Science at Glenfield
Science has changed our lives and is vital to the world’s future prosperity. All pupils should be taught essential aspects of the knowledge, methods, processes and uses of science. At Glenfield Primary School, we believe that a high-quality science education provides the foundations for understanding the world through the specific disciplines of biology, chemistry and physics. Practical, enquiry-based learning is key to our science curriculum. The children experience a wide variety of topics which promote their natural curiosity for learning and broaden their scientific view of the world around them. We always endeavour to make links across curriculum areas to deepen understanding and demonstrate the relevance of science to everyday life. Trips, visitors and focused ‘Science Days’ further enrich and enliven our curriculum.
Below you will find an overview of what your child will be expected to learn in each of the Key Stages.
Early Years Foundation Stage
In the Early Years Foundation Stage, activities are planned in relation to the “Understanding the World” area of the foundation stage curriculum. Children’s progress and achievements are assessed against the Early Learning Goals at the end of reception. The activities are planned in a cross curricular way through topic areas that are interesting and enjoyable.
Key Stage 1
Pupils will experience and observe phenomena, looking more closely at the natural and humanly-constructed world around them. They are encouraged to be curious and ask questions about what they notice. They will develop their understanding of scientific ideas by using different types of scientific enquiry to answer their own questions, including observing changes over a period of time, noticing patterns, grouping and classifying things, carrying out simple comparative tests, and finding things out using appropriate secondary sources of information, such as books, photographs and videos. They will begin to use simple scientific language to talk about what they have found out and communicate their ideas to a range of audiences in a variety of ways.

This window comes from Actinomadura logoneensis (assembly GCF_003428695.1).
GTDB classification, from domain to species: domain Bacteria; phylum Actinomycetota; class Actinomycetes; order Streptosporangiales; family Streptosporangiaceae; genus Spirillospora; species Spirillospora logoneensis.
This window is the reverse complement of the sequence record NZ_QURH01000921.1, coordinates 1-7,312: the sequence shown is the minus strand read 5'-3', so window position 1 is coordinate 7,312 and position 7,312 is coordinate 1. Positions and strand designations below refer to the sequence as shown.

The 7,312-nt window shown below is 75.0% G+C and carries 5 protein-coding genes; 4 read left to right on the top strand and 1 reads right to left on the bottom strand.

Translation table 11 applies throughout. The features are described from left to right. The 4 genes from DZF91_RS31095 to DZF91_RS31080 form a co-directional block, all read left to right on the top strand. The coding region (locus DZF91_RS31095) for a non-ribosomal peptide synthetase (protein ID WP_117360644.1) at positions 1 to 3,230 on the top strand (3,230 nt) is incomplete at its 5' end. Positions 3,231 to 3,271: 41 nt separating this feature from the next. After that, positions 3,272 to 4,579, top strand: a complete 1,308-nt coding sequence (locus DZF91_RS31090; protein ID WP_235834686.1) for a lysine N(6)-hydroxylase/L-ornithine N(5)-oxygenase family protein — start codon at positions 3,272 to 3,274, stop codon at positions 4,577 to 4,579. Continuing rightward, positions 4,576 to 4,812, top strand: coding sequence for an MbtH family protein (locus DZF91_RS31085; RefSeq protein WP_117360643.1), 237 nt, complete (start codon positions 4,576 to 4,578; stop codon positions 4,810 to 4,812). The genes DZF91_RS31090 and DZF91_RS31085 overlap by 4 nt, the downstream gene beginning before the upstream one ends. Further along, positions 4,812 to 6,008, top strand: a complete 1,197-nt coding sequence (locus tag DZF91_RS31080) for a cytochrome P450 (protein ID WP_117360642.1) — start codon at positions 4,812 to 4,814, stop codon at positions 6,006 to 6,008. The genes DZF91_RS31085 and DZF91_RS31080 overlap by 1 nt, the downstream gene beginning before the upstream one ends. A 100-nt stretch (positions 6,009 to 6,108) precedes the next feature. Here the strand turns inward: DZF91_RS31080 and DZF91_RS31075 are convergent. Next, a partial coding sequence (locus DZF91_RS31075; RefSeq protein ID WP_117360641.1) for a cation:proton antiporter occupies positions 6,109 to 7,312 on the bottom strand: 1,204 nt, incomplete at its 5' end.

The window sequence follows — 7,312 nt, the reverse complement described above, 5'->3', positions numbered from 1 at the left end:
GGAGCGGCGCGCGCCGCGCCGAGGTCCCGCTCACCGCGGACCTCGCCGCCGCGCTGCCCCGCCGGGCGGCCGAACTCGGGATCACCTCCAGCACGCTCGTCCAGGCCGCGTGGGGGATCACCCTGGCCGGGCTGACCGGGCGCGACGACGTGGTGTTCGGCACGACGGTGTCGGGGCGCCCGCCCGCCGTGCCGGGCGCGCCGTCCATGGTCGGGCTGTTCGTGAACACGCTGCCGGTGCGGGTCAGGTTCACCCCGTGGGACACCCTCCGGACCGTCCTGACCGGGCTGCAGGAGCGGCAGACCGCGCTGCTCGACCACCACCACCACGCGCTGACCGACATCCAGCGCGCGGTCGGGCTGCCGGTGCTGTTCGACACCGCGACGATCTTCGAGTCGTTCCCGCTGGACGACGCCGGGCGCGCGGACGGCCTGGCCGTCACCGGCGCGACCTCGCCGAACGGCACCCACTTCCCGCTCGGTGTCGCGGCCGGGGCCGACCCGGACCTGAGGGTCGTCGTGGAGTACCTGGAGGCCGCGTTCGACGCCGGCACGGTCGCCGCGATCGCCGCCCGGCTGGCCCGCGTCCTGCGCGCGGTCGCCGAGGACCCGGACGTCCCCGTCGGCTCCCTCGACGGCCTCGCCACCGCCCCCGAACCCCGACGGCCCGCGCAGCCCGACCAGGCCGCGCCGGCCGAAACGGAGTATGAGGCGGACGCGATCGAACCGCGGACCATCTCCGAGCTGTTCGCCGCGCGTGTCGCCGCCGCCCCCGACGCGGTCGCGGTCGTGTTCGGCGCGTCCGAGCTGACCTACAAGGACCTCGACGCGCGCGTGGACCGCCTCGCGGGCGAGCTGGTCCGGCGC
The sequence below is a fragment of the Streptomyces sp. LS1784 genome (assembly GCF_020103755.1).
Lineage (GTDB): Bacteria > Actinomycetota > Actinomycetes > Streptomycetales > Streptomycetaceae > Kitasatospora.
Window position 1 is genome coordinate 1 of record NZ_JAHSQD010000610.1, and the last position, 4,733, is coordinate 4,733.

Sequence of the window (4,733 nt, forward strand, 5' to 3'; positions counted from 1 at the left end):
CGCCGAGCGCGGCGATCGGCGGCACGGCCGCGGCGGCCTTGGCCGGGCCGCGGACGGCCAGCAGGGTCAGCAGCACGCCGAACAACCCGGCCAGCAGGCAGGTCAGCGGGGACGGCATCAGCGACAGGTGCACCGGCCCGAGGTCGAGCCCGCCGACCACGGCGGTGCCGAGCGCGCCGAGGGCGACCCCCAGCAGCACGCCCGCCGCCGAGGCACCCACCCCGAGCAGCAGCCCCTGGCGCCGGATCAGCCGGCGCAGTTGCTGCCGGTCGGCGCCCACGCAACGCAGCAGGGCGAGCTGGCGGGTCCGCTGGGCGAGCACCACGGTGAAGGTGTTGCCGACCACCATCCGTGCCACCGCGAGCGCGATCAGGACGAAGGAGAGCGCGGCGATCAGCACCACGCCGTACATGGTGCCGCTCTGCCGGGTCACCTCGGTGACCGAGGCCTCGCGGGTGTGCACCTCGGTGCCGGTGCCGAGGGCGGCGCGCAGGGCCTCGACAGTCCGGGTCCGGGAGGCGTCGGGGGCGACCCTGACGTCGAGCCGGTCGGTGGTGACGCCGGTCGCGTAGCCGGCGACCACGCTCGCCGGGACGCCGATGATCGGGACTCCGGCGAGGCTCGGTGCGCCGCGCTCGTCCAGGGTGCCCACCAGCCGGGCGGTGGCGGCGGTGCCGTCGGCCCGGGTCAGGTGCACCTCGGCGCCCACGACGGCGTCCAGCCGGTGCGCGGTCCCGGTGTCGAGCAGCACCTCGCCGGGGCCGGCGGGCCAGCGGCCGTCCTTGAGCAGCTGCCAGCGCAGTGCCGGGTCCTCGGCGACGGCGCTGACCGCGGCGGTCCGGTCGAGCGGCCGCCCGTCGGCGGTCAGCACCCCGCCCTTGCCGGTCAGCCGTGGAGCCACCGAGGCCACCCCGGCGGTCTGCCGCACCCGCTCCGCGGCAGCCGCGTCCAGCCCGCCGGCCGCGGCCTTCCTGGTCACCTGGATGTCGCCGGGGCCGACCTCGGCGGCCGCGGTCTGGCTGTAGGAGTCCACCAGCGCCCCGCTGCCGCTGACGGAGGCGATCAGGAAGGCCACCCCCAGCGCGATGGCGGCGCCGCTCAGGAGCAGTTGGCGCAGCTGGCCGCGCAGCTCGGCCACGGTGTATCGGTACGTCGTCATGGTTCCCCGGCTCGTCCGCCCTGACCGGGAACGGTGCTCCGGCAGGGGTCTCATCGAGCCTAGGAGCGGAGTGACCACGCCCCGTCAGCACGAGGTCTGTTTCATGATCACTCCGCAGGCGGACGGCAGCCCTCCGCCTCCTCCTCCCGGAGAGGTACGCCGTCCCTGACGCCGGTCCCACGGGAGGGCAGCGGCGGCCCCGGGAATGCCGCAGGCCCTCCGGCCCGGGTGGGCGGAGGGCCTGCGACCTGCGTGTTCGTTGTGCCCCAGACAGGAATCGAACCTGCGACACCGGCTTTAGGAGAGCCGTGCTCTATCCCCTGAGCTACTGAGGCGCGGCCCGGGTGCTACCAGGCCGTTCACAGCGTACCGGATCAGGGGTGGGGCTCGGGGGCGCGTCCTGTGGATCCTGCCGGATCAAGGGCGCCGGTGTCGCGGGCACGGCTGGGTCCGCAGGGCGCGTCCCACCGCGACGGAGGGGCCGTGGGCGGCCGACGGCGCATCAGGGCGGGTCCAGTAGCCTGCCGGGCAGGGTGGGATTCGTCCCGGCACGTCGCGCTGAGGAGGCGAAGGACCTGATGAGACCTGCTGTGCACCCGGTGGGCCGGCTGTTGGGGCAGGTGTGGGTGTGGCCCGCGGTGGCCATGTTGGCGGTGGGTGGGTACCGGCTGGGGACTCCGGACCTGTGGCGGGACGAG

Lower Key Stage 2 – Years 3-4
Pupils will broaden their scientific view of the world around them. They will do this through exploring, talking about, testing and developing ideas about everyday phenomena and the relationships between living things and familiar environments. They will develop their ideas about functions, relationships and interactions. They will ask their own questions about what they observe and make some decisions about which types of scientific enquiry are likely to be the best ways of answering them, including observing changes over time, noticing patterns, grouping and classifying things, carrying out simple comparative and fair tests and finding things out using secondary sources of information. They should draw simple conclusions and use some scientific language, first, to talk about and, later, to write about what they have found out.
Upper Key Stage 2 – Years 5-6
Pupils will develop a deeper understanding of a wide range of scientific ideas. They should do this through exploring and talking about their ideas; asking their own questions about scientific phenomena; and analysing functions, relationships and interactions more systematically. They will encounter more abstract ideas and begin to recognise how these ideas help them to understand and predict how the world operates. They should also begin to recognise that scientific ideas change and develop over time. They should select the most appropriate ways to answer science questions using different types of scientific enquiry, including observing changes over different periods of time, noticing patterns, grouping and classifying things, carrying out comparative and fair tests and finding things out using a wide range of secondary sources of information. Pupils should draw conclusions based on their data and observations, use evidence to justify their ideas, and use their scientific knowledge and understanding to explain their findings.